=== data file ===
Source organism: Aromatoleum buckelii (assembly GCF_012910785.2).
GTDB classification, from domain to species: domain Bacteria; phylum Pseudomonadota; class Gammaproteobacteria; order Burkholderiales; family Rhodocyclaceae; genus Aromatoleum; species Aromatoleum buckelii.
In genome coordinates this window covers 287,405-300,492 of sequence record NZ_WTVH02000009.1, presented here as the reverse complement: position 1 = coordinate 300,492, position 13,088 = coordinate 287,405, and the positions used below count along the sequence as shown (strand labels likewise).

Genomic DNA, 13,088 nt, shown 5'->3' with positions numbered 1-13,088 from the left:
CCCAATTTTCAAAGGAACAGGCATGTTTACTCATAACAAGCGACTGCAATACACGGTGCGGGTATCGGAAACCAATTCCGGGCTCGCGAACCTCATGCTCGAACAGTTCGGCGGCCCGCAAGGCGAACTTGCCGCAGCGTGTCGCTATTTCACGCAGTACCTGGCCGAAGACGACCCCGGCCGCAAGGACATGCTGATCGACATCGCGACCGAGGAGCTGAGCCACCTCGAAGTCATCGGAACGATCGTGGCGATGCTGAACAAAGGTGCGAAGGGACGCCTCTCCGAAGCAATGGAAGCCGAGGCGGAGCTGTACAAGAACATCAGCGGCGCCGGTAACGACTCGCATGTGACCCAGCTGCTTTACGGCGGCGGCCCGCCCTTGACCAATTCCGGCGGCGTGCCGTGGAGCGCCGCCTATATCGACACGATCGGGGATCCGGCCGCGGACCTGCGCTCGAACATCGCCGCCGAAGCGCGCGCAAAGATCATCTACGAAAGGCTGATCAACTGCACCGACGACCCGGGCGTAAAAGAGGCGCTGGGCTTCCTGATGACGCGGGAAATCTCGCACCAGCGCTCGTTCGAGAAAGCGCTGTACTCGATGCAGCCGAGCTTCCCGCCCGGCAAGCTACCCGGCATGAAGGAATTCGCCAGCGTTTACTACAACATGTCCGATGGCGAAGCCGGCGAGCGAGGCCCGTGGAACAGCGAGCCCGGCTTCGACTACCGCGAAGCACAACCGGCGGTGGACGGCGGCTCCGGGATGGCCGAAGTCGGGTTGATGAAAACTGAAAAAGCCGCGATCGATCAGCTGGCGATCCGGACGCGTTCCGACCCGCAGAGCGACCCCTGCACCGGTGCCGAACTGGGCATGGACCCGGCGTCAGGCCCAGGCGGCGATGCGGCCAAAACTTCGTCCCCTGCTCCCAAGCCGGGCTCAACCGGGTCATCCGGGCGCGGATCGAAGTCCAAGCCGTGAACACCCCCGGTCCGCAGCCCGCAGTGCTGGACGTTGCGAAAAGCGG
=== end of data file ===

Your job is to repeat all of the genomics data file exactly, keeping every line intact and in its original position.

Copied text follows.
Source organism: Aromatoleum buckelii (assembly GCF_012910785.2).
GTDB classification, from domain to species: domain Bacteria; phylum Pseudomonadota; class Gammaproteobacteria; order Burkholderiales; family Rhodocyclaceae; genus Aromatoleum; species Aromatoleum buckelii.
In genome coordinates this window covers 287,405-300,492 of sequence record NZ_WTVH02000009.1, presented here as the reverse complement: position 1 = coordinate 300,492, position 13,088 = coordinate 287,405, and the positions used below count along the sequence as shown (strand labels likewise).

Genomic DNA, 13,088 nt, shown 5'->3' with positions numbered 1-13,088 from the left:
CCCAATTTTCAAAGGAACAGGCATGTTTACTCATAACAAGCGACTGCAATACACGGTGCGGGTATCGGAAACCAATTCCGGGCTCGCGAACCTCATGCTCGAACAGTTCGGCGGCCCGCAAGGCGAACTTGCCGCAGCGTGTCGCTATTTCACGCAGTACCTGGCCGAAGACGACCCCGGCCGCAAGGACATGCTGATCGACATCGCGACCGAGGAGCTGAGCCACCTCGAAGTCATCGGAACGATCGTGGCGATGCTGAACAAAGGTGCGAAGGGACGCCTCTCCGAAGCAATGGAAGCCGAGGCGGAGCTGTACAAGAACATCAGCGGCGCCGGTAACGACTCGCATGTGACCCAGCTGCTTTACGGCGGCGGCCCGCCCTTGACCAATTCCGGCGGCGTGCCGTGGAGCGCCGCCTATATCGACACGATCGGGGATCCGGCCGCGGACCTGCGCTCGAACATCGCCGCCGAAGCGCGCGCAAAGATCATCTACGAAAGGCTGATCAACTGCACCGACGACCCGGGCGTAAAAGAGGCGCTGGGCTTCCTGATGACGCGGGAAATCTCGCACCAGCGCTCGTTCGAGAAAGCGCTGTACTCGATGCAGCCGAGCTTCCCGCCCGGCAAGCTACCCGGCATGAAGGAATTCGCCAGCGTTTACTACAACATGTCCGATGGCGAAGCCGGCGAGCGAGGCCCGTGGAACAGCGAGCCCGGCTTCGACTACCGCGAAGCACAACCGGCGGTGGACGGCGGCTCCGGGATGGCCGAAGTCGGGTTGATGAAAACTGAAAAAGCCGCGATCGATCAGCTGGCGATCCGGACGCGTTCCGACCCGCAGAGCGACCCCTGCACCGGTGCCGAACTGGGCATGGACCCGGCGTCAGGCCCAGGCGGCGATGCGGCCAAAACTTCGTCCCCTGCTCCCAAGCCGGGCTCAACCGGGTCATCCGGGCGCGGATCGAAGTCCAAGCCGTGAACACCCCCGGTCCGCAGCCCGCAGTGCTGGACGTTGCGAAAAGCGG